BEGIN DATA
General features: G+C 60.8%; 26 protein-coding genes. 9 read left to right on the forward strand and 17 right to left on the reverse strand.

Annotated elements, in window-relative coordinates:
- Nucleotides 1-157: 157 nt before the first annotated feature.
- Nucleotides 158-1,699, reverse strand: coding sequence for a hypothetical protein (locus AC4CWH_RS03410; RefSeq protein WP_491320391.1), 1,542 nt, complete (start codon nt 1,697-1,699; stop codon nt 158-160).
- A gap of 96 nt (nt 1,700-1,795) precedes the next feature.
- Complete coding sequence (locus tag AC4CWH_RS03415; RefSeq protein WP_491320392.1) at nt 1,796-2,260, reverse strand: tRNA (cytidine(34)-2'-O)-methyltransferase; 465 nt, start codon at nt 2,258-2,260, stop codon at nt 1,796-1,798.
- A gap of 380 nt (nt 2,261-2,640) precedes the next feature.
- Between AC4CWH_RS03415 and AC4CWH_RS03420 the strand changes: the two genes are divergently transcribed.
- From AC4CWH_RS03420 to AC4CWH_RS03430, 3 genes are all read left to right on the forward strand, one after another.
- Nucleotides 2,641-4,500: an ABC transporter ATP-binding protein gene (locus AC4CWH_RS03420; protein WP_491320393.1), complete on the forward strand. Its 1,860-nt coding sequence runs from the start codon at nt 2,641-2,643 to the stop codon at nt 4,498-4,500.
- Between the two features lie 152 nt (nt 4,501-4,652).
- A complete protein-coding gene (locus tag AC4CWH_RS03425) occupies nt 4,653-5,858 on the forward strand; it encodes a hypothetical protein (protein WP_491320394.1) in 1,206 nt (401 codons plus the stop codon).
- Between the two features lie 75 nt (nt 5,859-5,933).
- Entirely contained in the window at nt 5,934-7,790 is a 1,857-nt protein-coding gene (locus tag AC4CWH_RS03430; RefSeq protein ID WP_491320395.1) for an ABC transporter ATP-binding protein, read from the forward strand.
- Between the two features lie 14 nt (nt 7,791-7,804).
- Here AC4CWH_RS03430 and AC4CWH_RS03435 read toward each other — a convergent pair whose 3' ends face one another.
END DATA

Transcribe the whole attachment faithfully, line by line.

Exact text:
General features: G+C 60.8%; 26 protein-coding genes. 9 read left to right on the forward strand and 17 right to left on the reverse strand.

Annotated elements, in window-relative coordinates:
- Nucleotides 1-157: 157 nt before the first annotated feature.
- Nucleotides 158-1,699, reverse strand: coding sequence for a hypothetical protein (locus AC4CWH_RS03410; RefSeq protein WP_491320391.1), 1,542 nt, complete (start codon nt 1,697-1,699; stop codon nt 158-160).
- A gap of 96 nt (nt 1,700-1,795) precedes the next feature.
- Complete coding sequence (locus tag AC4CWH_RS03415; RefSeq protein WP_491320392.1) at nt 1,796-2,260, reverse strand: tRNA (cytidine(34)-2'-O)-methyltransferase; 465 nt, start codon at nt 2,258-2,260, stop codon at nt 1,796-1,798.
- A gap of 380 nt (nt 2,261-2,640) precedes the next feature.
- Between AC4CWH_RS03415 and AC4CWH_RS03420 the strand changes: the two genes are divergently transcribed.
- From AC4CWH_RS03420 to AC4CWH_RS03430, 3 genes are all read left to right on the forward strand, one after another.
- Nucleotides 2,641-4,500: an ABC transporter ATP-binding protein gene (locus AC4CWH_RS03420; protein WP_491320393.1), complete on the forward strand. Its 1,860-nt coding sequence runs from the start codon at nt 2,641-2,643 to the stop codon at nt 4,498-4,500.
- Between the two features lie 152 nt (nt 4,501-4,652).
- A complete protein-coding gene (locus tag AC4CWH_RS03425) occupies nt 4,653-5,858 on the forward strand; it encodes a hypothetical protein (protein WP_491320394.1) in 1,206 nt (401 codons plus the stop codon).
- Between the two features lie 75 nt (nt 5,859-5,933).
- Entirely contained in the window at nt 5,934-7,790 is a 1,857-nt protein-coding gene (locus tag AC4CWH_RS03430; RefSeq protein ID WP_491320395.1) for an ABC transporter ATP-binding protein, read from the forward strand.
- Between the two features lie 14 nt (nt 7,791-7,804).
- Here AC4CWH_RS03430 and AC4CWH_RS03435 read toward each other — a convergent pair whose 3' ends face one another.